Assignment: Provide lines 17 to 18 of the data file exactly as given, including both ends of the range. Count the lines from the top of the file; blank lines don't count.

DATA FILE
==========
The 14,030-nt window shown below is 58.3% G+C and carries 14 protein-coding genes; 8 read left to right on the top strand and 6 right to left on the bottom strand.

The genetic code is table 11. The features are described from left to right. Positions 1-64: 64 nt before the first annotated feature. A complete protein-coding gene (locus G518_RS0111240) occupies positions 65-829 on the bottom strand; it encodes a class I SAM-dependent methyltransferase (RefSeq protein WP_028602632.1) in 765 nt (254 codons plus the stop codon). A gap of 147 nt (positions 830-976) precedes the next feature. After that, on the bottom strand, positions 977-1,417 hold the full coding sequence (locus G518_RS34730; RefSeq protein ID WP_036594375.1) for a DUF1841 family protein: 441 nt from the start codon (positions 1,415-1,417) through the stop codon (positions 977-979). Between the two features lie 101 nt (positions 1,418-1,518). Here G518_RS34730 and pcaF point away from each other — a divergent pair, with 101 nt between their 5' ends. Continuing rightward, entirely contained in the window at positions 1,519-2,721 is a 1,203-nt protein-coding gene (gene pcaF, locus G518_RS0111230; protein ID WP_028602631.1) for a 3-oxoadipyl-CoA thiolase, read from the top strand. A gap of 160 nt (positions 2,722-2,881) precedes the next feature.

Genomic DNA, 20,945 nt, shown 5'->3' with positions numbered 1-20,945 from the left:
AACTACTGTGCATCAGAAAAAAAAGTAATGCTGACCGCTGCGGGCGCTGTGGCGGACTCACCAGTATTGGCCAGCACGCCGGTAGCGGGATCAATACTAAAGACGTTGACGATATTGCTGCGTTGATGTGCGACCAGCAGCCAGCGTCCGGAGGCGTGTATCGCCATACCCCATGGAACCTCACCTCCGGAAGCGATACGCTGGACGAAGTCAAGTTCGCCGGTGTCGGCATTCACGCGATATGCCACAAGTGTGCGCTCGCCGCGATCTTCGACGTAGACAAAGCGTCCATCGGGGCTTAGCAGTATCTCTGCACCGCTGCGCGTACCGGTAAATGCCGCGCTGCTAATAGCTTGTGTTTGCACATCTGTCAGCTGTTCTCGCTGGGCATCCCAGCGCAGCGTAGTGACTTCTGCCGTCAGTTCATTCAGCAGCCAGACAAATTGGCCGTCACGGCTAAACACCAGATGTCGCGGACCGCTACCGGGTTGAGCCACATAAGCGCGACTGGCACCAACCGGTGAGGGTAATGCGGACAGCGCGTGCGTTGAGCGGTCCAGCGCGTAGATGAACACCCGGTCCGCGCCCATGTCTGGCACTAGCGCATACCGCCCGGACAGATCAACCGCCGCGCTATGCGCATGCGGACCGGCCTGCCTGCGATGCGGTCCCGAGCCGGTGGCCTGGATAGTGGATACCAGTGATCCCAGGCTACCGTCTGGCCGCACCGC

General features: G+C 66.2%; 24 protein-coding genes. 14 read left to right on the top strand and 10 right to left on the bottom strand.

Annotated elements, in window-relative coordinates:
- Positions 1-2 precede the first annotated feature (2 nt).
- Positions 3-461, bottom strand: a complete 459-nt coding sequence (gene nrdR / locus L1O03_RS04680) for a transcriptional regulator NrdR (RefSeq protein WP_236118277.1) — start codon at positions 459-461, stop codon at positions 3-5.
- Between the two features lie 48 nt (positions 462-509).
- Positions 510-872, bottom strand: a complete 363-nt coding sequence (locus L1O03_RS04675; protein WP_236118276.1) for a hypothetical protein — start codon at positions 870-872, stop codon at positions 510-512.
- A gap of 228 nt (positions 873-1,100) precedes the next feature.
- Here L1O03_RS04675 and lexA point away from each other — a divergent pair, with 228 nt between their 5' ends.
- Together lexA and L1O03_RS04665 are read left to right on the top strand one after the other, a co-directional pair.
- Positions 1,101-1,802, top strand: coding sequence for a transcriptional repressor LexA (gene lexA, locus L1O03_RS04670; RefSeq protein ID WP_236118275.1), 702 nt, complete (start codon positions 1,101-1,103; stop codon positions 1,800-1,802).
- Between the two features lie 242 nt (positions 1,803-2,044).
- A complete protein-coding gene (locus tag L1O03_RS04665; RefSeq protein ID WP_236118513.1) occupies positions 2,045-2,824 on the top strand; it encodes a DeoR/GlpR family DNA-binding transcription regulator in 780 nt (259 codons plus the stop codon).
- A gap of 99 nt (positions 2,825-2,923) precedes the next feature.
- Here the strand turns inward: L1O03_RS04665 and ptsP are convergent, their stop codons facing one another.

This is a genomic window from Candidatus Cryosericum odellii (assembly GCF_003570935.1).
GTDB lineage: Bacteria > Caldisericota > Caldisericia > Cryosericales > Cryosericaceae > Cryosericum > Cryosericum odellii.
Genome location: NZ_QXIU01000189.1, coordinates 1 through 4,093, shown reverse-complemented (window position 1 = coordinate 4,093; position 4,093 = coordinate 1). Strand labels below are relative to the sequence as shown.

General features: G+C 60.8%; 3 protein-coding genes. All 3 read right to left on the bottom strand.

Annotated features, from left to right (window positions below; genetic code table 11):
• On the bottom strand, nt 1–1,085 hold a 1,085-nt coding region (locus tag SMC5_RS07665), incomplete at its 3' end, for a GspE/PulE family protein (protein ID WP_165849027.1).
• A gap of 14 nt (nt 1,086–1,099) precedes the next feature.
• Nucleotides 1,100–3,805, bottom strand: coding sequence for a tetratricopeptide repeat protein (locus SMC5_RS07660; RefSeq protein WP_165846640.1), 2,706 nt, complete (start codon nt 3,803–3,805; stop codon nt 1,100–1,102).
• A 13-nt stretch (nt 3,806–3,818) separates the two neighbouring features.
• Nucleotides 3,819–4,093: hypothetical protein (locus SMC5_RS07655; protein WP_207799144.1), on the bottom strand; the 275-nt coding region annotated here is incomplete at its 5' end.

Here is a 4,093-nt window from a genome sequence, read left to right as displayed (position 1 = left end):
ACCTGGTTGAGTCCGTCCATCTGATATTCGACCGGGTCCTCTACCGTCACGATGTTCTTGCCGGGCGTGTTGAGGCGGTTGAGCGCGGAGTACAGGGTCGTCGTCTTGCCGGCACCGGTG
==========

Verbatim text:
- A gap of 99 nt (positions 2,825-2,923) precedes the next feature.
- Here the strand turns inward: L1O03_RS04665 and ptsP are convergent, their stop codons facing one another.